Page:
Regions are still governed on a province-wide basis – a system that only serves to make micromanagement harder – and the game’s political and diplomatic systems remain obtuse and frustrating at the best of times. Most of the time, factions will make decisions that benefit them and their allies, but occasionally they make nonsensical decisions or remain relatively idle on the campaign map. Far too often did I watch great and powerful nations opt to simply sail around for years on end instead of sending their armies to battle Rome, the world’s common enemy.
Attila regularly throws The Sims style pop-ups your way which force your leader into making political decisions. These usually amount to deciding whether a governor/general is allowed to marry/move up in office, but the game only ever gives you two choices to make, both of which are negative, and it never takes into account alternative reasons for not wanting a general to marry, just the game’s systemic, statistical valuations of “power” and “control”. All of this feels like a well meaning but poorly executed attempt to ape the complexity of Crusader Kings II, when that’s not really what Total War has ever been “about.”
It must be said, too, that Attila is somewhat damaged by its choice in historical period. By doubling down on historical accuracy and providing a welcome attention to detail in regards to faction banners/positions/colours, things feel somehow less iconic and meaningful. I know this is partly a fault with players, myself included, but when fighting the Egyptians in Rome: Total War, it had a certain a gravitas: “Oh crap! The Egyptians are coming!” The same cannot be said of witnessing 50+ interchangeable European tribes battling, most of which possess similar units, carry similar banners, and operate under varying shades of green. Though witnessing and taking part in Attila‘s ever-evolving political and military landscape is generally satisfying, its trappings will only feel significant to fervent history buffs. Outside of the Romans, the Saxons, the Huns and a handful of others, most factions are unrecognisable to the average human being, which makes it all the more frustrating to be forced to watch them accomplish the bare minimum of tactical movement for upwards of a minute between turns.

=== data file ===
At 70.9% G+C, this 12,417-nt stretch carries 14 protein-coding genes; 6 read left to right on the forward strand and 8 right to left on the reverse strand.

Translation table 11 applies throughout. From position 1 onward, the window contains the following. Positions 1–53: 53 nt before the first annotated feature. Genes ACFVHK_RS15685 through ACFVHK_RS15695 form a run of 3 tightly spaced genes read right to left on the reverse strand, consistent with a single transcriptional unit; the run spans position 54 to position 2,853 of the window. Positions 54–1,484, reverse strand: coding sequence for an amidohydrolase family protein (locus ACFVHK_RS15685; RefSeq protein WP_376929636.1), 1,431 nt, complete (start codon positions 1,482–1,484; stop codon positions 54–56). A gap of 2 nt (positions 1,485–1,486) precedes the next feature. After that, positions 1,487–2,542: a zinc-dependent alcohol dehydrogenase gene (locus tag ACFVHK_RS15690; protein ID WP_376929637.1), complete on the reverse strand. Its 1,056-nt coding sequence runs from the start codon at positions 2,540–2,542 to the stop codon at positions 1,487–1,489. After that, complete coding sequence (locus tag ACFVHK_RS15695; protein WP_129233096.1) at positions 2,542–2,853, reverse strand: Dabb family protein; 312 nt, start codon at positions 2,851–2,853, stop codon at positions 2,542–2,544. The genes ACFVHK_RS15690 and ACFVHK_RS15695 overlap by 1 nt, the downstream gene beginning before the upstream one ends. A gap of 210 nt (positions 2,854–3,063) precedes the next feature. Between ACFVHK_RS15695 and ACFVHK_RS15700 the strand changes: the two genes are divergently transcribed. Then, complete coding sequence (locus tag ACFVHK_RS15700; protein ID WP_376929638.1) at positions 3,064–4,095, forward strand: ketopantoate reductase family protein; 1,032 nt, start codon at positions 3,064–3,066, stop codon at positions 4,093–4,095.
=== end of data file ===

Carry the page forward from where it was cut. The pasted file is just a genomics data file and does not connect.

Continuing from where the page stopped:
That’s not to say Attila‘s campaign is anything close to poor. If you’ve ever enjoyed a Total War game before, that feeling of engaging, stripped-back empire management is still present at the game’s core, and the addition of hordes as nomadic, barbaric factions who exist to roam and pillage until they find a new home is a welcome and intriguing development for the series.
Attila also manages to be one of the best looking strategy games on the market, and the aforementioned inclusion of more dynamic elements within the world only serves to accentuate that Creative Assembly are at the top of their game when it comes to building realistic strategy maps.
Though I’m being rather harsh on Attila, it’s only because Total War as a series has achieved a relatively consistent quality over the course of fifteen years, and it’s much easier to focus on the things the series gets wrong than those it gets right. Attila demonstrates that Total War is unparalleled when it comes to creating expansive, thrilling battlegrounds, and though it’s hardly flawless, the majority of its campaign gameplay is still engrossing. As with Rome II, though, Attila lacks somewhat when it comes to delivering satisfying levels of feedback; the stakes don’t feel as high as they were in Rome, Medieval or Empire, though Attila‘s ability to create a sense of fear and despair in the player is a welcome enough addition to the series to make Creative Assembly’s latest effort feel like more than just an add-on.